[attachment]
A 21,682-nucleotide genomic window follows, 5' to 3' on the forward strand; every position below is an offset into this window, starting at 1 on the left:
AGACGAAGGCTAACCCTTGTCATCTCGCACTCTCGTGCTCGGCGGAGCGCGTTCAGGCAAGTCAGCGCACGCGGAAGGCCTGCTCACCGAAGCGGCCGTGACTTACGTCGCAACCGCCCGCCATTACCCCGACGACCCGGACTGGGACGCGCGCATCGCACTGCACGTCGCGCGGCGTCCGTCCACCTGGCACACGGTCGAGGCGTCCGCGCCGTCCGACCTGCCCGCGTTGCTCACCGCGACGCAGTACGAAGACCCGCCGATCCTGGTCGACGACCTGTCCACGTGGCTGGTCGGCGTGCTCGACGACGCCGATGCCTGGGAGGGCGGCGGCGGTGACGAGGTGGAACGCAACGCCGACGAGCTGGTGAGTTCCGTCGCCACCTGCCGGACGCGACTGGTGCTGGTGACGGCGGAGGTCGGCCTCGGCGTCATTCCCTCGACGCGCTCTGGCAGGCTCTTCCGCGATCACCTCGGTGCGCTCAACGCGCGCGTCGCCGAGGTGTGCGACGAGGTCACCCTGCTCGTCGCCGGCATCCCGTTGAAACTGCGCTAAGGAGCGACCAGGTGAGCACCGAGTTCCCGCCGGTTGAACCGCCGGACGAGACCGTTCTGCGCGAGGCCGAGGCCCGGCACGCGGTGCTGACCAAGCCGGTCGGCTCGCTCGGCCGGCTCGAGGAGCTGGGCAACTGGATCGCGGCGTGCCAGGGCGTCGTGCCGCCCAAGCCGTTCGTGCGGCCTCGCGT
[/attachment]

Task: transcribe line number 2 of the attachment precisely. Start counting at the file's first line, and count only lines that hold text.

AGACGAAGGCTAACCCTTGTCATCTCGCACTCTCGTGCTCGGCGGAGCGCGTTCAGGCAAGTCAGCGCACGCGGAAGGCCTGCTCACCGAAGCGGCCGTGACTTACGTCGCAACCGCCCGCCATTACCCCGACGACCCGGACTGGGACGCGCGCATCGCACTGCACGTCGCGCGGCGTCCGTCCACCTGGCACACGGTCGAGGCGTCCGCGCCGTCCGACCTGCCCGCGTTGCTCACCGCGACGCAGTACGAAGACCCGCCGATCCTGGTCGACGACCTGTCCACGTGGCTGGTCGGCGTGCTCGACGACGCCGATGCCTGGGAGGGCGGCGGCGGTGACGAGGTGGAACGCAACGCCGACGAGCTGGTGAGTTCCGTCGCCACCTGCCGGACGCGACTGGTGCTGGTGACGGCGGAGGTCGGCCTCGGCGTCATTCCCTCGACGCGCTCTGGCAGGCTCTTCCGCGATCACCTCGGTGCGCTCAACGCGCGCGTCGCCGAGGTGTGCGACGAGGTCACCCTGCTCGTCGCCGGCATCCCGTTGAAACTGCGCTAAGGAGCGACCAGGTGAGCACCGAGTTCCCGCCGGTTGAACCGCCGGACGAGACCGTTCTGCGCGAGGCCGAGGCCCGGCACGCGGTGCTGACCAAGCCGGTCGGCTCGCTCGGCCGGCTCGAGGAGCTGGGCAACTGGATCGCGGCGTGCCAGGGCGTCGTGCCGCCCAAGCCGTTCGTGCGGCCTCGCGT